If you need an estimate of the portion of revenue that you will require to cover the fixed costs of your business, then you are in the right place. It is a calculator that will help you **calculate the contribution margin**, provided you have some of the data on the popout selling price per unit, the variable cost per unit, and the number of units in production. You can also use the calculator for the **contribution margin ratio**, which can be very useful to understand how profitable the business you are doing is. Many world leaders pay attention to **the profit margin**, which aims to measure how income exceeds the level of realized costs. To apply this practice to your business, read more information about this handy calculator below.

## **What is the contribution margin?**

This term can be interpreted in many ways. The usual definition of the term refers to the fact that when you subtract **the variable cost** of product delivery after producing a particular product, the remaining **revenue **is called **the margin contribution**. The bottom line is that the contribution margin shows the total revenue available after variable costs spent to cover fixed costs and ensure profits. Simply put, it is the amount of money that a company can generate per unit of the product after deducting the number of variable costs. The amount obtained using this calculator can be used to cover fixed costs and can be expressed in percentages or absolute numbers. This is one way to show the profit potential of a manufactured product.

## **How to calculate the contribution margin and the contribution margin ratio?**

When it comes to calculating the contribution margin, this is done straightforwardly. You need to multiply the sales price per unit by the number of units sold to get **sales revenue**. After that calculation, you need to multiply the variable costs per unit by the number of units to get the **total variable costs**. You enter the calculated data into our calculator, and the contribution margin will be calculated automatically, subtracting the amount of sales revenue from variable costs. If you need to express the data in percentages, you need to use another formula. To calculate the **contribution margin ratio**, you need to divide the received contribution margin by sales revenue.

Before entering data into the **contribution margin calculator**, you need to distinguish between fixed and variable costs. The group of variable costs includes those costs whose amount varies with the number of products produced. **Variable costs** are also said to be direct/indirect expenditures incurred in producing goods and services. They increase as production increases and decrease as production decreases. Some variable costs are raw materials used to produce goods, oils, and lubricants used to maintain machinery, the number of wages per worker per unit of labor, commissions to sellers for each unit sold, and the cost of entry/exit of goods. The importance of correctly calculating and classifying variable and fixed costs is key to achieving product profitability.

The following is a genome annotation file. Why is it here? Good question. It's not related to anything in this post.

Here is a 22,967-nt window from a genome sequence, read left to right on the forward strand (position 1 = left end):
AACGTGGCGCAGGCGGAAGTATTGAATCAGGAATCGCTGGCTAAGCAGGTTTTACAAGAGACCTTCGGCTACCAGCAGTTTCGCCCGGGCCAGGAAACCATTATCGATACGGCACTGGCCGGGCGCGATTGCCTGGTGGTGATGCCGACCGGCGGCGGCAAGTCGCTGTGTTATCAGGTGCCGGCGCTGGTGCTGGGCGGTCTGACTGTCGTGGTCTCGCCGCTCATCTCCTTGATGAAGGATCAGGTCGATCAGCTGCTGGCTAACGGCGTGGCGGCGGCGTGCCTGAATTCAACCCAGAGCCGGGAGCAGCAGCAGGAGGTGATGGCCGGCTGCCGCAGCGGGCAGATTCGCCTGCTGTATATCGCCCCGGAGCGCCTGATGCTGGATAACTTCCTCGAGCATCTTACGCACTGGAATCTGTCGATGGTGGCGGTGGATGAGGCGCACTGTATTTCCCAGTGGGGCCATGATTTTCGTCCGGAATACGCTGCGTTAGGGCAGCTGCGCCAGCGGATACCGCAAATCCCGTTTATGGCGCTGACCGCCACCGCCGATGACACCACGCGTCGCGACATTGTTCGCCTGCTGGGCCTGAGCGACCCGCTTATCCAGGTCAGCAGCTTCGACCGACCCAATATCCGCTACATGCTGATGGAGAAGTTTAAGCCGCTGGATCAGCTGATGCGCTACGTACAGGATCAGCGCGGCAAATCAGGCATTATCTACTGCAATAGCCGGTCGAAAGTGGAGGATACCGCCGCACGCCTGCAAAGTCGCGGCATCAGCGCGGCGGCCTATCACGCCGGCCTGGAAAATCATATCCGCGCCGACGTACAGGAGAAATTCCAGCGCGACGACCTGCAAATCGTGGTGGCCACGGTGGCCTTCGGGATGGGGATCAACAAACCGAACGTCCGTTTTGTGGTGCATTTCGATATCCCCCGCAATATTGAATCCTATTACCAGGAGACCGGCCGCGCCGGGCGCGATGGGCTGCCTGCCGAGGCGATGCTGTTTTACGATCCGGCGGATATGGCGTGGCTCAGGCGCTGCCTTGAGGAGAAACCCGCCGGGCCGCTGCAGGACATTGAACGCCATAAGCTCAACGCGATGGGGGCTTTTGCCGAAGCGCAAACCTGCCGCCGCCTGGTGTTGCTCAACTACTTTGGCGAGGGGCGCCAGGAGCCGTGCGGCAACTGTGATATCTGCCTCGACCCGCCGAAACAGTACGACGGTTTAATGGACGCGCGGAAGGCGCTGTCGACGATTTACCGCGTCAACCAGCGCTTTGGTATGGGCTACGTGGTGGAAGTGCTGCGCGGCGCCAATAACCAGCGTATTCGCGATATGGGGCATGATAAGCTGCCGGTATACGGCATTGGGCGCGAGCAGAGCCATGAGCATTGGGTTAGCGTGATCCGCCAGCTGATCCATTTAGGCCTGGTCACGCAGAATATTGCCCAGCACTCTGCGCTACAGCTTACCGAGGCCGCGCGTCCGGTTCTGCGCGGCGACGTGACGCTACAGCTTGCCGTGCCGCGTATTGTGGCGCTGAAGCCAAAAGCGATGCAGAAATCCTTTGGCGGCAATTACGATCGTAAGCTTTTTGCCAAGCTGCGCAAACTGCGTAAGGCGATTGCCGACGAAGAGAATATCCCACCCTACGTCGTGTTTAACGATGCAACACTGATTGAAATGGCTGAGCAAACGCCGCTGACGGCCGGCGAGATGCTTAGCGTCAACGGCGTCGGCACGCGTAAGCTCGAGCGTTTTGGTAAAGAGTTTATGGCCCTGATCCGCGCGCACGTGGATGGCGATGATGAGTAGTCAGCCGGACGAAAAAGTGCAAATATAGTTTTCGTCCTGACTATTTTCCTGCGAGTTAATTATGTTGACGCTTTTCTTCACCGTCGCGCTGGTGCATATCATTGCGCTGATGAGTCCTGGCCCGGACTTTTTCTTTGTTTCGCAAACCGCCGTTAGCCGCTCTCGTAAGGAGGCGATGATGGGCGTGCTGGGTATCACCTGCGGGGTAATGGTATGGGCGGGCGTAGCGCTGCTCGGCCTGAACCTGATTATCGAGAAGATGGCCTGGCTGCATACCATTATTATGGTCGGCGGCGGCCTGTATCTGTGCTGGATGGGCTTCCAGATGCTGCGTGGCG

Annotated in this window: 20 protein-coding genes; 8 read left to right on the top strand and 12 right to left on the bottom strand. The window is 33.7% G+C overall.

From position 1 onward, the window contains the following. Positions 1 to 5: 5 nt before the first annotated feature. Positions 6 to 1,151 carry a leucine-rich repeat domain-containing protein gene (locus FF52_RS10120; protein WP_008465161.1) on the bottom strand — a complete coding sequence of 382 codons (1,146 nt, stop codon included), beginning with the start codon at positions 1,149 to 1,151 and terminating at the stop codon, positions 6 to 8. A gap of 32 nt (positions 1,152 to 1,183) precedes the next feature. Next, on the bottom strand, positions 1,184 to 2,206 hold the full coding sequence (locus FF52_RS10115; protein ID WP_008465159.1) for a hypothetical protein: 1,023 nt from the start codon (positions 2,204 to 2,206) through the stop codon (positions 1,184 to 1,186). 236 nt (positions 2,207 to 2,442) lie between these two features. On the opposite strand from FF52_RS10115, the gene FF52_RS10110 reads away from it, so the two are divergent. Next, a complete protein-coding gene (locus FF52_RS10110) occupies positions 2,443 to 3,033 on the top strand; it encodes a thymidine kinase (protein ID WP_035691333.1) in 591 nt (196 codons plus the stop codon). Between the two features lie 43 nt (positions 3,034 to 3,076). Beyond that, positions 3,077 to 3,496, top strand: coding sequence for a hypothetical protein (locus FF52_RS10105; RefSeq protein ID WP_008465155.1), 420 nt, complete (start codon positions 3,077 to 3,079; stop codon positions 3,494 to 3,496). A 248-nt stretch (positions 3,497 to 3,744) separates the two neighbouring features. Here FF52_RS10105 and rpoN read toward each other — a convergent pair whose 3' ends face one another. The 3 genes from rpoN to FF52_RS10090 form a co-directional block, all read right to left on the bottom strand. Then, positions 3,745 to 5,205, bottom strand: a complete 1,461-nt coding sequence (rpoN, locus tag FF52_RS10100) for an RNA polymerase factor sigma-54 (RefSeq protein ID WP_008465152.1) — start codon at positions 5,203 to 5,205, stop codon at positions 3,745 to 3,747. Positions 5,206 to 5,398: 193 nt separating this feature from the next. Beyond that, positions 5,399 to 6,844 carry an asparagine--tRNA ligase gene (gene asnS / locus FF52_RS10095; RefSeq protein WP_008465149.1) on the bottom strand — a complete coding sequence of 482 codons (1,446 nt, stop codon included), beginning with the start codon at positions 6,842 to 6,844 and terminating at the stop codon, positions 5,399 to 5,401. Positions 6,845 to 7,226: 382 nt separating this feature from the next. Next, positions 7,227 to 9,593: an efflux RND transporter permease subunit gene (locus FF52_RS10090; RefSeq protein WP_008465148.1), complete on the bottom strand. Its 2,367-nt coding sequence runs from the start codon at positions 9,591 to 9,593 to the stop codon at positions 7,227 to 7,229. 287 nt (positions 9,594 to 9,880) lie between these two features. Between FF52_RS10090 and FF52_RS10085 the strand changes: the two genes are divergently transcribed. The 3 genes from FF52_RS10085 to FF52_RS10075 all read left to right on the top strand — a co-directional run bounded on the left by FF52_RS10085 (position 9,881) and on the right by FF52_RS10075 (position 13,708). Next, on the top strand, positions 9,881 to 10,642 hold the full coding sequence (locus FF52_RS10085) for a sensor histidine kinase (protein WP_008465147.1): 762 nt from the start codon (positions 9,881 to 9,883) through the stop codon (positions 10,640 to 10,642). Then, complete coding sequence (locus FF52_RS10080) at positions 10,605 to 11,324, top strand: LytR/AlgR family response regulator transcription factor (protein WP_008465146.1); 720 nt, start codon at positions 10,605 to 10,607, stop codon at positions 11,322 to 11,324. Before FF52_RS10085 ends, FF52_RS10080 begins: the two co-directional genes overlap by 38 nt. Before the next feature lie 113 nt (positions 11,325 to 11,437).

## **Contribution margin formula**

The formula’s simplicity for calculating the contribution margin is reflected in several necessary data and steps.

Contribution \; Margin = Sales \; Revenue - Variable \; Costsor

Contribution \; Margin = Fixed \; Costs + Net \; Income## **Using the contribution margin formulas – example**

In the following classic case study, we will show how to calculate **the contribution margin** using this calculator.

Imagine you are a mobile retailer. You sold 100,000 units of the latest product generation in your product range during the year. The established selling price per unit of product is $ 150, with a variable cost of $ 60 and a variable administrative cost of $ 20. According to the established formula, the contribution margin for each product sold would be $ 70, and the contribution margin ratio is 0.47 or expressed as a percentage of 47%.

CM – Contribution margin

CMR – Contribution margin ratio

CM = 150 - 80

CM = \$ 70

CMR = \frac{70}{150}

CMR = 0.47\cdot 100 = 47 \%

## **Contribution margin vs gross margin**

It is essential to distinguish between the concept of **contribution margin** and **gross margin**, and you can find out what it is about below. Gross margin measures the amount of revenue generated after deducting costs directly related to production, while the term contribution margin is a measure associated with the realization of product profitability. One of the key differences is that the contribution margin calculation does not include fixed costs, while the gross margin does. Following this thought, we can conclude that the contribution margin will always be greater than the amount of the gross margin. Fixed administrative costs are not included in the contribution margin calculation because they change according to sales. It is also important to point out that with the gross margin, you can express the profitability of the entire business of the company. In contrast, with the contribution margin, you represent the profitability of the target product or product line.